Category Archives: VMware vSphere 5.0

High CPU Contention reported by vCOPs

I finally had a chance to get vCenter Operations Manager setup.  It has been collecting data for about a week and I have just been clicking around to see what I can find.  I noticed that it was reporting very high CPU contention across the entire vSphere infrastructure, so I started to investigate.

In vCOPs I was in the Analysis tab and then set the focus area to CPU and clicked VM CPU Contention.


Once I clicked on this, it brought up a graph of sorts, displaying all red, which isnt good.


The CPU contention percent ranged from 38% up to 720% for every VM.  Here is a graph from one of the ESXi hosts.


You can see its averaging around 1000ms of Ready time.  Now according to this article I found, 1000ms is about 5%, but according to vCOPs this same host is coming in at 174%, so why the large difference?

So at this point im not sure if there is an actual issue with CPU contention or not.  So to be sure I connected to the ESXi host by SSH’ing into the vMA VM.  Once connected I ran the following command to connect to the ESXi host, and run resxtop to view CPU info:

resxtop -server
login with root and root password

At this point, esxtop will show up.


I highlighted the important CPU fields in red and here are the descriptions from VMware.

Run, %RUN:This value represents the percentage of absolute time the virtual machine was running on the system.
Wait, %WAIT:This value represents the percentage of time the virtual machine was waiting for some VMkernel activity to complete (such as I/O) before it can continue.
Ready, %RDY:This value represents the percentage of time that the virtual machine is ready to execute commands, but has not yet been scheduled for CPU time due to contention with other virtual machines.
Co-stop, %CSTP:This value represents the percentage of time that the virtual machine is ready to execute commands but that it is waiting for the availability of multiple CPUs as the virtual machine is configured to use multiple vCPUs.

At this point there does not appear to be an issue with CPU contention, but I do need to find out why vCOPs is reporting it that way.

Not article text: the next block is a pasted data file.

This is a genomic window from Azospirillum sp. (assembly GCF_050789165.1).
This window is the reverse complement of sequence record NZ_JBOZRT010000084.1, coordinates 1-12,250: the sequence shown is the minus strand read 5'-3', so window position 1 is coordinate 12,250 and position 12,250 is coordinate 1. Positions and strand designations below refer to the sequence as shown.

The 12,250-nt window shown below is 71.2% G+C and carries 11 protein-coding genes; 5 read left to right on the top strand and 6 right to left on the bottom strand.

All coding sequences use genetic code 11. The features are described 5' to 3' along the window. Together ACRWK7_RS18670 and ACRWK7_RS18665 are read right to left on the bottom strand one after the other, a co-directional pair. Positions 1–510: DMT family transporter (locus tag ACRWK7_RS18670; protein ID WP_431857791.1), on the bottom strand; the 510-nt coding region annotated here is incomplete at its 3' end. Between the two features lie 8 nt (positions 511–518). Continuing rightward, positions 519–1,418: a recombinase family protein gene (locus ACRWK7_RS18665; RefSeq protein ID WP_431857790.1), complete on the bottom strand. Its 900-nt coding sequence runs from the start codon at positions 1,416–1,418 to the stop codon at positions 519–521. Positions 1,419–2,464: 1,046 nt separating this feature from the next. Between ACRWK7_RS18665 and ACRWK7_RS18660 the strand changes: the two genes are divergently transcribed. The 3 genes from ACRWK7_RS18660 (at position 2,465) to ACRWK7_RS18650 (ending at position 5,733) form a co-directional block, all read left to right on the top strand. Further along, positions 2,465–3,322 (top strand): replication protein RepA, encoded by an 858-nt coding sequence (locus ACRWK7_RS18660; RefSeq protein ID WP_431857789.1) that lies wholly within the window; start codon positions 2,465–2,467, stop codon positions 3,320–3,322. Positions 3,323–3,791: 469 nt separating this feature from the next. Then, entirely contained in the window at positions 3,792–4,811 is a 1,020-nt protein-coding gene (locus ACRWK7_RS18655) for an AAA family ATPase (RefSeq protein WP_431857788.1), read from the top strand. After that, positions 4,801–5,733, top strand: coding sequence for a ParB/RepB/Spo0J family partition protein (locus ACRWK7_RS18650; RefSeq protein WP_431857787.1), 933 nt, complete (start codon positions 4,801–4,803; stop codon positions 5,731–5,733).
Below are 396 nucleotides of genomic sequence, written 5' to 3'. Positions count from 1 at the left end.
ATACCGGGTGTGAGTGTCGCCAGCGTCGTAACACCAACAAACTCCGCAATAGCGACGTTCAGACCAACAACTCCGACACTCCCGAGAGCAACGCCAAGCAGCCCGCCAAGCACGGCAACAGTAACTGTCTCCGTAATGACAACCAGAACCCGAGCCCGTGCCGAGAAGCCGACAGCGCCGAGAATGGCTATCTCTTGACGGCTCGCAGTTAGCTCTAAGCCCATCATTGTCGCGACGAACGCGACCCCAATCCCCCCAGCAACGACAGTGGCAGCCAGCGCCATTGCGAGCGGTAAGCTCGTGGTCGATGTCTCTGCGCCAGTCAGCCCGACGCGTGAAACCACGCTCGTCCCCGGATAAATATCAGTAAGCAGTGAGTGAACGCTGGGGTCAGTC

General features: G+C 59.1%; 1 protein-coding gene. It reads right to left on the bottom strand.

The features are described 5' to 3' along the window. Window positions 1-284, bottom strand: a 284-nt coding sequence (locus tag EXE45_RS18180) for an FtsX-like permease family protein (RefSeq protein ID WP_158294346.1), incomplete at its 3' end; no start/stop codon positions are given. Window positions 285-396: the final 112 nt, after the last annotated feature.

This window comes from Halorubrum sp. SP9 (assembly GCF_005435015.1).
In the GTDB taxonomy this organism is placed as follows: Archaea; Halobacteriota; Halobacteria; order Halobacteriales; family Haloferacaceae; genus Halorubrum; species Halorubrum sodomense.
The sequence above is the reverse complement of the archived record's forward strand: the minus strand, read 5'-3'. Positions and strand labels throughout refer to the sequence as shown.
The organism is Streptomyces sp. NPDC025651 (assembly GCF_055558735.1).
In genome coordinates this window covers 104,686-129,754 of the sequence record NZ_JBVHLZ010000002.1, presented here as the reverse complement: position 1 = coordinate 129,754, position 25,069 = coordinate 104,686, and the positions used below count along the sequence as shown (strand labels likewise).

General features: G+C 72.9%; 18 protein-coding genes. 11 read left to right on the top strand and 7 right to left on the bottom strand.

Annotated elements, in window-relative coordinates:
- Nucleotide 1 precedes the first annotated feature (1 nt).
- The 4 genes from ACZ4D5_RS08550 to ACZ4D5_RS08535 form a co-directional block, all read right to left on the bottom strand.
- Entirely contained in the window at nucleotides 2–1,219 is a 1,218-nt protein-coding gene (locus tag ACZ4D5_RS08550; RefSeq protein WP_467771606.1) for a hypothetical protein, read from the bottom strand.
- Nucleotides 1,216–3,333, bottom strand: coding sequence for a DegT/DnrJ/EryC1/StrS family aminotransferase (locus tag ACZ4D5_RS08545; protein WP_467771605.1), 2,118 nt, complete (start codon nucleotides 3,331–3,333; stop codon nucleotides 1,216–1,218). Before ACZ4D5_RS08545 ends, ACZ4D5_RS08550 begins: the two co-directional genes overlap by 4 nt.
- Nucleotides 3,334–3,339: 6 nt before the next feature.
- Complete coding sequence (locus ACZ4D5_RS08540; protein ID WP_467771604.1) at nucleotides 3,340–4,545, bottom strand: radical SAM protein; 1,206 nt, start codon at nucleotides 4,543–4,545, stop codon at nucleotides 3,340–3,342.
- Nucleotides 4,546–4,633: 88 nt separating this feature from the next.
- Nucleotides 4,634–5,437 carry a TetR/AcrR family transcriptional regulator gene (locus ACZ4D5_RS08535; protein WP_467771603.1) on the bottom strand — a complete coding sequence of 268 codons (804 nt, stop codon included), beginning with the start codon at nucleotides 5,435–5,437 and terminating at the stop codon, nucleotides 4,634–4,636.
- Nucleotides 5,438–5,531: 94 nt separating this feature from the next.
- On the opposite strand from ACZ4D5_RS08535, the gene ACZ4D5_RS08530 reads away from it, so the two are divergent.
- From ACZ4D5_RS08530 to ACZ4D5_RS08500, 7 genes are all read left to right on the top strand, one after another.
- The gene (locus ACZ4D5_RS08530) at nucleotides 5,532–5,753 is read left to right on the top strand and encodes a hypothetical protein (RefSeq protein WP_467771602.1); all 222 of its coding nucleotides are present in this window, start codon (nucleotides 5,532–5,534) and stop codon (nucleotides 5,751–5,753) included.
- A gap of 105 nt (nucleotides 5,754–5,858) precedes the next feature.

After creating a support ticket with VMware, it was determined that this area was mis-labeled and would be fixed in a later release.  Instead of the percentage of CPU contention, it is actually ms of latency and support adjusted the heatmap.

vMA and Patching Single ESXi5 host

I am in the process of rolling out a 10-user pilot for our computer lab on an older DL360G5 we have that isn’t getting used for anything at the moment.  Since I am keeping this host separate from our server infrastructure, I dont have the luxury of using update manager and moving vCenter and the other VM’s off to install updates and reboot the host on demand.

I wasn’t sure how to accomplish this, but found a link here that looked like it was what i was looking for.

In order to patch an ESXi5 host without using Update Manager I went to VMware’s patch download website and downloaded the latest set of patches.

In order to apply these patches I need vSphere Management Assistant also which is supplied by VMware as an OVF file.  I downloaded and deployed the OVF into VMware Workstation on my Desktop.  Upon starting the first time, I received the following error.

I haven’t seen this error before, or know anything about IP Pools yet, so I looked up the error and found this link which I used to resolve the issue and would allow me to boot up the vMA VM. I went through the process of setting up vMA which is pretty self explanatory.

-Next I logged into the vMA using vi-admin and my password I set.
-Next I uploaded the  .zip update file I downloaded from the VMware website onto the local datastore
– Went through the rest of this document to apply the patches to the ESXi host–single-use-esxcli-how-to

Advantages of VAAI and Enabling VAAI on Lefthand P4500 G2 SAN with vSphere 5

In preperation for taking the VCP5 exam I have been doing a lot of reading on vSphere 5.  One of the topics was VAAI which is vSphere Storage API’s for Array Integration(VAAI). After some Google searching, it appears that LeftHand SAN’s do support VAAI.  So that is great news, since it can dramatically increase performance.  What VAAI does it offload some of the storage tasks from the ESXi hosts, onto the storage array itself.  Below are some more specific details of what it does and how it improves performance.

Array Integration allows for Hardware-Assisted Locking which locks on a per sector basis instead of locking the entire LUN.  This can have a substantial increase in performance when a lot of changes in metadata occur, such as when many VM’s are powered on at once.

Hardware-Accelerated Full Copy allows for the storage itself to make entire copies on its own, without having to send any read/write requests through an ESXi host.  Events such as cloning VM’s or deploying new VM’s from templates have a significant reduction in storage traffic between the ESXi host and the array.

Hardware-Accelerated Block Zeroing allows storage arrays to zero out blocks very quickly and speeds up the process of creating new VM’s and formatting virtual disks.

vSphere5 is also thin provisioning aware, and when coupled with VAAI allows you to reclaim dead space and give you advanced warning when approaching out of space conditions.

VAAI Whiteboard
VAAI Performance Info

By default, VAAI is enabled and supported with ESXi 5 so nothing had to be done in vSphere 5 or on the P4500 SAN.